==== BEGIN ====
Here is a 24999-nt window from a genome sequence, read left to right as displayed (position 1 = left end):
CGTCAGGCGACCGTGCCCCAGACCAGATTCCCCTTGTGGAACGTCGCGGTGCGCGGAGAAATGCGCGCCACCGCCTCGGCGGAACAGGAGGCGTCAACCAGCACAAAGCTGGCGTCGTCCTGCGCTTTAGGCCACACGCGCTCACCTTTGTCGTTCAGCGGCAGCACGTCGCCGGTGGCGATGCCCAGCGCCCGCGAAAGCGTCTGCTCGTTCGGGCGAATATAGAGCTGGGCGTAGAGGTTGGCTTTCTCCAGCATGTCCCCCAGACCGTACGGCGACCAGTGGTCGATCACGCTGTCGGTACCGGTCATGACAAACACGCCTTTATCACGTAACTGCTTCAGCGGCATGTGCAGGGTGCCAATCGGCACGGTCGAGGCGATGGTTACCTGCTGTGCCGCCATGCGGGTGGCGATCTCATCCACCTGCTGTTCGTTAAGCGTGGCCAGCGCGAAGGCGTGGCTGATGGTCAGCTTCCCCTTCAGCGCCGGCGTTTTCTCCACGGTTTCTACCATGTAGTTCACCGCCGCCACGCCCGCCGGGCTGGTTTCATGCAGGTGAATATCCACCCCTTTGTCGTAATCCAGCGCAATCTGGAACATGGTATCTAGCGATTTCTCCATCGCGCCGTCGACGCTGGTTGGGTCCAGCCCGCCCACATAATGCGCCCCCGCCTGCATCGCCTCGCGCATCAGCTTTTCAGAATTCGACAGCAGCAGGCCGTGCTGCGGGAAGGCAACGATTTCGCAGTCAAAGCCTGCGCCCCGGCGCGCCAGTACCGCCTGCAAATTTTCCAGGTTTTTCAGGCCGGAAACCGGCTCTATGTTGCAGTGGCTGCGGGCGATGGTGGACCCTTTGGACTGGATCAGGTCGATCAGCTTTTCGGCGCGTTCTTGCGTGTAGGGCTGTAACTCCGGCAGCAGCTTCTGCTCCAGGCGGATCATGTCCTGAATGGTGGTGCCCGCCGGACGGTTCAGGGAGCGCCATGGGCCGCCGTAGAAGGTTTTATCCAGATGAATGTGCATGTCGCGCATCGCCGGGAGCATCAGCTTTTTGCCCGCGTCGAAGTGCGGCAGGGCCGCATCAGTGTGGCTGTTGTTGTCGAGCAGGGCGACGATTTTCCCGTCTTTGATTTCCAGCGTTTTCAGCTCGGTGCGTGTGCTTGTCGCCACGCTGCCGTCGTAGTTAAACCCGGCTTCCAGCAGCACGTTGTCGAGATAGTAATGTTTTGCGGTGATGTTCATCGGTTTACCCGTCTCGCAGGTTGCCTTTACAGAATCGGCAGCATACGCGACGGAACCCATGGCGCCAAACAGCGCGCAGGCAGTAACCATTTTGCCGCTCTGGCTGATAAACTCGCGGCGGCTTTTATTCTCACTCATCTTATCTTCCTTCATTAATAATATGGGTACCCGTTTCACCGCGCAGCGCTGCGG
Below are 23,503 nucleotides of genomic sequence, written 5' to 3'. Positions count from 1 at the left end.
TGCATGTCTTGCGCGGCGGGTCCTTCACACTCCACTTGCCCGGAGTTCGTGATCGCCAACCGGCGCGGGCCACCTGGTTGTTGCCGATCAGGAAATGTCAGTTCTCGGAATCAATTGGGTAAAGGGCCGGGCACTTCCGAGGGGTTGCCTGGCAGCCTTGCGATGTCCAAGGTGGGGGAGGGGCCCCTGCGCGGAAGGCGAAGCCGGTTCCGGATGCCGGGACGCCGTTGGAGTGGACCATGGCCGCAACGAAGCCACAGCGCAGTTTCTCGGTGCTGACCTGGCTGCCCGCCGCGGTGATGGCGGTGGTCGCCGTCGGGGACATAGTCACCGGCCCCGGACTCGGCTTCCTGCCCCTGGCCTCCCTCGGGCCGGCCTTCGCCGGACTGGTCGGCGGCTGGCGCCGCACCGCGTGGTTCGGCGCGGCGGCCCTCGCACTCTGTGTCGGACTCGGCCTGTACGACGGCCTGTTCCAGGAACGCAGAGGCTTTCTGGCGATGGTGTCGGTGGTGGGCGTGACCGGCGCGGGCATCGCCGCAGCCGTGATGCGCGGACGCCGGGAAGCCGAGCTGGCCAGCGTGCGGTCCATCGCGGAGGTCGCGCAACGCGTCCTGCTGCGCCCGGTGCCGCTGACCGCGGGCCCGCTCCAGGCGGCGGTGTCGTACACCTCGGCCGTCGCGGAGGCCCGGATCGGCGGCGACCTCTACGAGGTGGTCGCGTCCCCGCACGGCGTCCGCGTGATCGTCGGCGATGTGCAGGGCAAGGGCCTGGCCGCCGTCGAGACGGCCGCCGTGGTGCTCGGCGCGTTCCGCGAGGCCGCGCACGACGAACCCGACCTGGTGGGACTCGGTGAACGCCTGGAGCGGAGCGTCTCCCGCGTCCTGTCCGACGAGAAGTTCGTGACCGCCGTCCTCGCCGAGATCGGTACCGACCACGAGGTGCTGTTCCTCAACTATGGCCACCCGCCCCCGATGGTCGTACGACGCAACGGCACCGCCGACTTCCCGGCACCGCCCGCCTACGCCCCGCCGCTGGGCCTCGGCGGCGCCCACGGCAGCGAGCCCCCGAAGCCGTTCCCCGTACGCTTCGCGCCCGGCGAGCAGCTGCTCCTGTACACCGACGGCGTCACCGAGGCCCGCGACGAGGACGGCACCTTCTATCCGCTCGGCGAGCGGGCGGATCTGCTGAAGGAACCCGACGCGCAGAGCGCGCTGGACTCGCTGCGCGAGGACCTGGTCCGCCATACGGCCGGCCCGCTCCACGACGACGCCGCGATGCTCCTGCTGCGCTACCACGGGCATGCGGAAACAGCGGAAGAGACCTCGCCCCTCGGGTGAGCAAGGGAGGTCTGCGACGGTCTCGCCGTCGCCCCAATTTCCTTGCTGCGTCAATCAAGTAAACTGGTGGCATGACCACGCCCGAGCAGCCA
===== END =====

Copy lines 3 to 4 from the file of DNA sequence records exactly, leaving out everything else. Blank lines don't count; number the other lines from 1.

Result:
Below are 23,503 nucleotides of genomic sequence, written 5' to 3'. Positions count from 1 at the left end.
TGCATGTCTTGCGCGGCGGGTCCTTCACACTCCACTTGCCCGGAGTTCGTGATCGCCAACCGGCGCGGGCCACCTGGTTGTTGCCGATCAGGAAATGTCAGTTCTCGGAATCAATTGGGTAAAGGGCCGGGCACTTCCGAGGGGTTGCCTGGCAGCCTTGCGATGTCCAAGGTGGGGGAGGGGCCCCTGCGCGGAAGGCGAAGCCGGTTCCGGATGCCGGGACGCCGTTGGAGTGGACCATGGCCGCAACGAAGCCACAGCGCAGTTTCTCGGTGCTGACCTGGCTGCCCGCCGCGGTGATGGCGGTGGTCGCCGTCGGGGACATAGTCACCGGCCCCGGACTCGGCTTCCTGCCCCTGGCCTCCCTCGGGCCGGCCTTCGCCGGACTGGTCGGCGGCTGGCGCCGCACCGCGTGGTTCGGCGCGGCGGCCCTCGCACTCTGTGTCGGACTCGGCCTGTACGACGGCCTGTTCCAGGAACGCAGAGGCTTTCTGGCGATGGTGTCGGTGGTGGGCGTGACCGGCGCGGGCATCGCCGCAGCCGTGATGCGCGGACGCCGGGAAGCCGAGCTGGCCAGCGTGCGGTCCATCGCGGAGGTCGCGCAACGCGTCCTGCTGCGCCCGGTGCCGCTGACCGCGGGCCCGCTCCAGGCGGCGGTGTCGTACACCTCGGCCGTCGCGGAGGCCCGGATCGGCGGCGACCTCTACGAGGTGGTCGCGTCCCCGCACGGCGTCCGCGTGATCGTCGGCGATGTGCAGGGCAAGGGCCTGGCCGCCGTCGAGACGGCCGCCGTGGTGCTCGGCGCGTTCCGCGAGGCCGCGCACGACGAACCCGACCTGGTGGGACTCGGTGAACGCCTGGAGCGGAGCGTCTCCCGCGTCCTGTCCGACGAGAAGTTCGTGACCGCCGTCCTCGCCGAGATCGGTACCGACCACGAGGTGCTGTTCCTCAACTATGGCCACCCGCCCCCGATGGTCGTACGACGCAACGGCACCGCCGACTTCCCGGCACCGCCCGCCTACGCCCCGCCGCTGGGCCTCGGCGGCGCCCACGGCAGCGAGCCCCCGAAGCCGTTCCCCGTACGCTTCGCGCCCGGCGAGCAGCTGCTCCTGTACACCGACGGCGTCACCGAGGCCCGCGACGAGGACGGCACCTTCTATCCGCTCGGCGAGCGGGCGGATCTGCTGAAGGAACCCGACGCGCAGAGCGCGCTGGACTCGCTGCGCGAGGACCTGGTCCGCCATACGGCCGGCCCGCTCCACGACGACGCCGCGATGCTCCTGCTGCGCTACCACGGGCATGCGGAAACAGCGGAAGAGACCTCGCCCCTCGGGTGAGCAAGGGAGGTCTGCGACGGTCTCGCCGTCGCCCCAATTTCCTTGCTGCGTCAATCAAGTAAACTGGTGGCATGACCACGCCCGAGCAGCCA